IMHO

After I used the acronym in one of my posts earlier today, a reader wrote to say he is new to the world of ‘blogging’ and wondered what it stood for. (It means “in my humble opinion,” for those of you who didn’t know.) I think I use that abbreviation fairly often here; it’s become habitual for me as an ironic comment on my tendency to sound over-authoritative when I shoot my mouth off. When I typed it today, I had a premonition that it would only be a matter of time before someone relatively new to the net would ask for a translation. This post is for you.

It’s not just a ‘blogging’ term. It is one of a number of time-honored abbreviations from the early days of bulletin boards (BBS’s), chatrooms, usenet groups and email. These days, these acronyms are experiencing a resurgence with text messaging. Other common ones include “BTW”, “YMMV”, “RSN”, “PITA”, “LOL”, “ROFL” “TTFN”, “AFAIK” “WYSIWYG” ,”OTOH”, “RTFM”, and I’m sure you know “FUBAR”, right? Some are pretty obvious, others less so, Here are a couple of compendium lists where you can go to catch up on your chatroom abbreviations:

http://searchsmb.techtarget.com/sDefinition/0,,sid44_gci211776,00.html

And:

http://groups.msn.com/JerseyBeans/acronymsorwhatdoeslolmean.msnw

TTFN
(IITYWTMWYBMAD?)

Benedict XVI Expected to Follow John Paul II’s Lead

So say the headlines. As I predicted when I wrote about John Paul’s death, I expected more of the same. But Cardinal Ratzinger has been the papal confidante, theoretician and policy maker all these years; in other words, he wrote the playbook. So wasn’t it really more that John Paul followed his lead? The only question is whether this is more like Dick Cheney or Karl Rove succeeding Bush. The headlines also say that “Latin Americans react with joy and a tinge of disappointment.” More likely disappointment with a tinge of joy, IMHO, at Ratzinger’s ascension rather than any of the Latin American contenders. They do embody half the world’s Catholic numbers, after all.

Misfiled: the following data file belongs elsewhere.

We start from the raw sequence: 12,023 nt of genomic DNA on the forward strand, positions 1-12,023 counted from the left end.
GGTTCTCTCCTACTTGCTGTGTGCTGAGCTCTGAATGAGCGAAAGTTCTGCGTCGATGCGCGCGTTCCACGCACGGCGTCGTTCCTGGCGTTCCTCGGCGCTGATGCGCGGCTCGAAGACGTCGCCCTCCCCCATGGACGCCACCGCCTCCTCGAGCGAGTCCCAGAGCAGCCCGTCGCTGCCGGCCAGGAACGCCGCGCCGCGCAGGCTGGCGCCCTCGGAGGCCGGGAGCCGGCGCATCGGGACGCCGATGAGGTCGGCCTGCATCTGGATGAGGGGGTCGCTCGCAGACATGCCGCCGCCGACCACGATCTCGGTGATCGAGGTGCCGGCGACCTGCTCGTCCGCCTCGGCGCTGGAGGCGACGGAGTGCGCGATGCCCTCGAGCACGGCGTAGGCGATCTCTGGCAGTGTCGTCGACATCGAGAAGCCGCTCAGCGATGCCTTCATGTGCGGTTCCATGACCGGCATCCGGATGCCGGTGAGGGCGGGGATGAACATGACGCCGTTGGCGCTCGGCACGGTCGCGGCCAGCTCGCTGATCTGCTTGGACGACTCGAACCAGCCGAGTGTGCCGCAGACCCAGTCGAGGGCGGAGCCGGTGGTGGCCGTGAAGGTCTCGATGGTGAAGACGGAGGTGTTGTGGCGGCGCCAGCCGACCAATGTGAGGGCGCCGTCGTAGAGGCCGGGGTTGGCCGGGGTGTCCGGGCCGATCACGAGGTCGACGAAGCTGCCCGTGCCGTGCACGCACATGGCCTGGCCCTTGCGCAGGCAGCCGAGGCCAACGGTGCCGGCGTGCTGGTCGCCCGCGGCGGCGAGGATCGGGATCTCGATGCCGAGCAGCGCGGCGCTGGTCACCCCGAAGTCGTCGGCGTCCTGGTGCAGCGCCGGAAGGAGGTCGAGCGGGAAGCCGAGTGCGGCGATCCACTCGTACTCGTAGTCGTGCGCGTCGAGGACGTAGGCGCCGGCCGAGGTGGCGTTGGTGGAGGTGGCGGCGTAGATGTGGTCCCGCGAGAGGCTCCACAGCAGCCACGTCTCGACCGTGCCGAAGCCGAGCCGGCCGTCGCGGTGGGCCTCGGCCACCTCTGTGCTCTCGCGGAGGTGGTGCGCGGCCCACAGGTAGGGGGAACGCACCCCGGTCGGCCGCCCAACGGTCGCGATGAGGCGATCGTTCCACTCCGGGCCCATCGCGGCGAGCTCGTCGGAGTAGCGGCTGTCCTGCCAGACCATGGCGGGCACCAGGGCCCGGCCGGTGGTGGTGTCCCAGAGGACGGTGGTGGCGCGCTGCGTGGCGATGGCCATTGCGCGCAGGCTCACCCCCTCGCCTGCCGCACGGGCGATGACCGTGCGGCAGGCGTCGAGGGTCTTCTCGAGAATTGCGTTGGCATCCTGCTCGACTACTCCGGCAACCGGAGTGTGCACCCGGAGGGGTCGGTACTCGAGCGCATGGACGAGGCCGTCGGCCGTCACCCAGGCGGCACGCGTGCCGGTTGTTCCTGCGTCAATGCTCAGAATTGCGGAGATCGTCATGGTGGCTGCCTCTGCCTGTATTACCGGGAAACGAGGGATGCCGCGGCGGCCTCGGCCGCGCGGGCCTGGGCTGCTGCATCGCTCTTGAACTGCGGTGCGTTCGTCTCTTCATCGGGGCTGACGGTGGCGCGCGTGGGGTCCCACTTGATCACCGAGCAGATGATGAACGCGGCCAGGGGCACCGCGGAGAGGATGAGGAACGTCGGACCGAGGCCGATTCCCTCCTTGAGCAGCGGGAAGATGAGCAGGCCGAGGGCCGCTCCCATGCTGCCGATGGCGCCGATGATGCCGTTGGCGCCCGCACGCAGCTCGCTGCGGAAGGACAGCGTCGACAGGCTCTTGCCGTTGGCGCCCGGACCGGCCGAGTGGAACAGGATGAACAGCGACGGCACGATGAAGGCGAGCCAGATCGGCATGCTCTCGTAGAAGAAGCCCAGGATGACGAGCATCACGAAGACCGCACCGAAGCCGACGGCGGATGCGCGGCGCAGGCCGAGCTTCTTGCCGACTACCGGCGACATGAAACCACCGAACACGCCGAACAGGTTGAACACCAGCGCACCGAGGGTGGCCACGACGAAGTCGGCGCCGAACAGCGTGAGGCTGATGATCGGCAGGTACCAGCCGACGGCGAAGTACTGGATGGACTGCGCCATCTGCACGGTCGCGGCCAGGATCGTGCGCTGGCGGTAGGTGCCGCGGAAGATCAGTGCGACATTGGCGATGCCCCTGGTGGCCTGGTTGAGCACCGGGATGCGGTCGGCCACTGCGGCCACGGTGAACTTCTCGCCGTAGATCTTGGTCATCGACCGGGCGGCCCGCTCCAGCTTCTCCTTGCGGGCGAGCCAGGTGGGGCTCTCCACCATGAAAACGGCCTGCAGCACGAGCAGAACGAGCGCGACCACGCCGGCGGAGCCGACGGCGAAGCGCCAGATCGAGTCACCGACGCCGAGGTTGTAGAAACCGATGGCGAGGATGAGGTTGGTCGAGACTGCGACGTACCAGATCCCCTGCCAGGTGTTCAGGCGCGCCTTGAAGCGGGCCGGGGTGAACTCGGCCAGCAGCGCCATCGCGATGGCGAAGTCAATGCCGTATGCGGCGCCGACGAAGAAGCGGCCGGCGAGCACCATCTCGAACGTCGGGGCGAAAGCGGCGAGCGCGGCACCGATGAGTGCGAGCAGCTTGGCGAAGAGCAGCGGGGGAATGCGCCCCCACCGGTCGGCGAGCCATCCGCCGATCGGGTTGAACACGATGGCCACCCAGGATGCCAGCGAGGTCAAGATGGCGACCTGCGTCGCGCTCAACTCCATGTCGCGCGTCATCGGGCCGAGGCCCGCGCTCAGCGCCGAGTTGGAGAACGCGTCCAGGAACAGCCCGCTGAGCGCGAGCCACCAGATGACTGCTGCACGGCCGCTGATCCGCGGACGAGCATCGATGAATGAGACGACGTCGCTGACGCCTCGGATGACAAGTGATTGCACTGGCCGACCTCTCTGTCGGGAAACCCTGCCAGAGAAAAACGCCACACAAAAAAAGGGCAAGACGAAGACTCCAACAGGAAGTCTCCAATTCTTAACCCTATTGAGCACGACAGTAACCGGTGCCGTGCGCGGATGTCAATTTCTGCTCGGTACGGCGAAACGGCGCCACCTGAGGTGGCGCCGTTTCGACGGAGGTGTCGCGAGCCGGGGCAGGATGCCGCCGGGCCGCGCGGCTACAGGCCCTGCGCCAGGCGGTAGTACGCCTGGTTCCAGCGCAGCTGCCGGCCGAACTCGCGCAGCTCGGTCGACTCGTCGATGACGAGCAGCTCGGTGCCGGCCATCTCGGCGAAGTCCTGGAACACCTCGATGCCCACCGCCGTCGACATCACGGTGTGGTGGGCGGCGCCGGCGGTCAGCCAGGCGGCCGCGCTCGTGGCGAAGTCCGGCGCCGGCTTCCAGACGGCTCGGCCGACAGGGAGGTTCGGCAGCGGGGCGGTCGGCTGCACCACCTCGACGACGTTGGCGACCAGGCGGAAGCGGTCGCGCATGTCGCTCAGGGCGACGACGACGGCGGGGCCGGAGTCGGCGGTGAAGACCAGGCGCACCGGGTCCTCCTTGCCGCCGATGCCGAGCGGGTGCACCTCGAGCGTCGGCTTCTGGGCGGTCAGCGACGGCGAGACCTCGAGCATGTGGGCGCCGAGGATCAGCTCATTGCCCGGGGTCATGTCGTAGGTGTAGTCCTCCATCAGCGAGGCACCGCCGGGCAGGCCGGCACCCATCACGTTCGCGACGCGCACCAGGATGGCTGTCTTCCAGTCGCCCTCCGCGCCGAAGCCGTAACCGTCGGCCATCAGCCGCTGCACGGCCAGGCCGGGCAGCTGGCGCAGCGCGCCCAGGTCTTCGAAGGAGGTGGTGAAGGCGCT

One of the things I will watch with fascination during Ratzinger’s papacy — the predictions are that he will make it a priority during his papacy to address the so-called ‘silent apostasy’ of European Catholics, whose overall numbers, church attendance and observance are rapidly decaying. How will a Eurocentric Church deal with the fact that European worshippers are AWOL, if not MIA, and the only souls for capture are second-class, third-world ones, the indigenous attempts of whose own Church leaders to meld the social with the spiritual needs of their flocks with more sensitivity and appropriateness are either slighted or actively opposed from Rome?